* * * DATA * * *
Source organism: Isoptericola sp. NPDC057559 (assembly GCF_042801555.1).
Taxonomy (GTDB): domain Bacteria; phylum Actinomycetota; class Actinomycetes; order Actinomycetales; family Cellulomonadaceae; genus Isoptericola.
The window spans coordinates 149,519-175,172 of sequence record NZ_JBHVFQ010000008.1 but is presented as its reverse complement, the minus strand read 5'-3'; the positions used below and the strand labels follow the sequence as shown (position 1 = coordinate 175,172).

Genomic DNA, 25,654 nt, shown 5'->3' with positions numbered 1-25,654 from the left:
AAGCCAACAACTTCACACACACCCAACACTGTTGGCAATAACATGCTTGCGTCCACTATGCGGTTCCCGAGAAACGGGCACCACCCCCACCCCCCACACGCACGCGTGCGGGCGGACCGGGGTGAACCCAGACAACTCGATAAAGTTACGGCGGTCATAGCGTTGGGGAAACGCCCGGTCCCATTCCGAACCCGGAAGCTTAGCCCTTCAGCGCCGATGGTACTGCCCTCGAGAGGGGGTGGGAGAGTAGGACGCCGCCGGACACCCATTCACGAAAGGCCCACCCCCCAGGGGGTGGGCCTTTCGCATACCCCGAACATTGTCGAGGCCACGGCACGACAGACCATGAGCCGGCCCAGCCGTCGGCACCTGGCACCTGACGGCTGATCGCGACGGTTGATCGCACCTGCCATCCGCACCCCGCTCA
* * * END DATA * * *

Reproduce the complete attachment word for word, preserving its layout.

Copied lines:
Source organism: Isoptericola sp. NPDC057559 (assembly GCF_042801555.1).
Taxonomy (GTDB): domain Bacteria; phylum Actinomycetota; class Actinomycetes; order Actinomycetales; family Cellulomonadaceae; genus Isoptericola.
The window spans coordinates 149,519-175,172 of sequence record NZ_JBHVFQ010000008.1 but is presented as its reverse complement, the minus strand read 5'-3'; the positions used below and the strand labels follow the sequence as shown (position 1 = coordinate 175,172).

Genomic DNA, 25,654 nt, shown 5'->3' with positions numbered 1-25,654 from the left:
AAGCCAACAACTTCACACACACCCAACACTGTTGGCAATAACATGCTTGCGTCCACTATGCGGTTCCCGAGAAACGGGCACCACCCCCACCCCCCACACGCACGCGTGCGGGCGGACCGGGGTGAACCCAGACAACTCGATAAAGTTACGGCGGTCATAGCGTTGGGGAAACGCCCGGTCCCATTCCGAACCCGGAAGCTTAGCCCTTCAGCGCCGATGGTACTGCCCTCGAGAGGGGGTGGGAGAGTAGGACGCCGCCGGACACCCATTCACGAAAGGCCCACCCCCCAGGGGGTGGGCCTTTCGCATACCCCGAACATTGTCGAGGCCACGGCACGACAGACCATGAGCCGGCCCAGCCGTCGGCACCTGGCACCTGACGGCTGATCGCGACGGTTGATCGCACCTGCCATCCGCACCCCGCTCA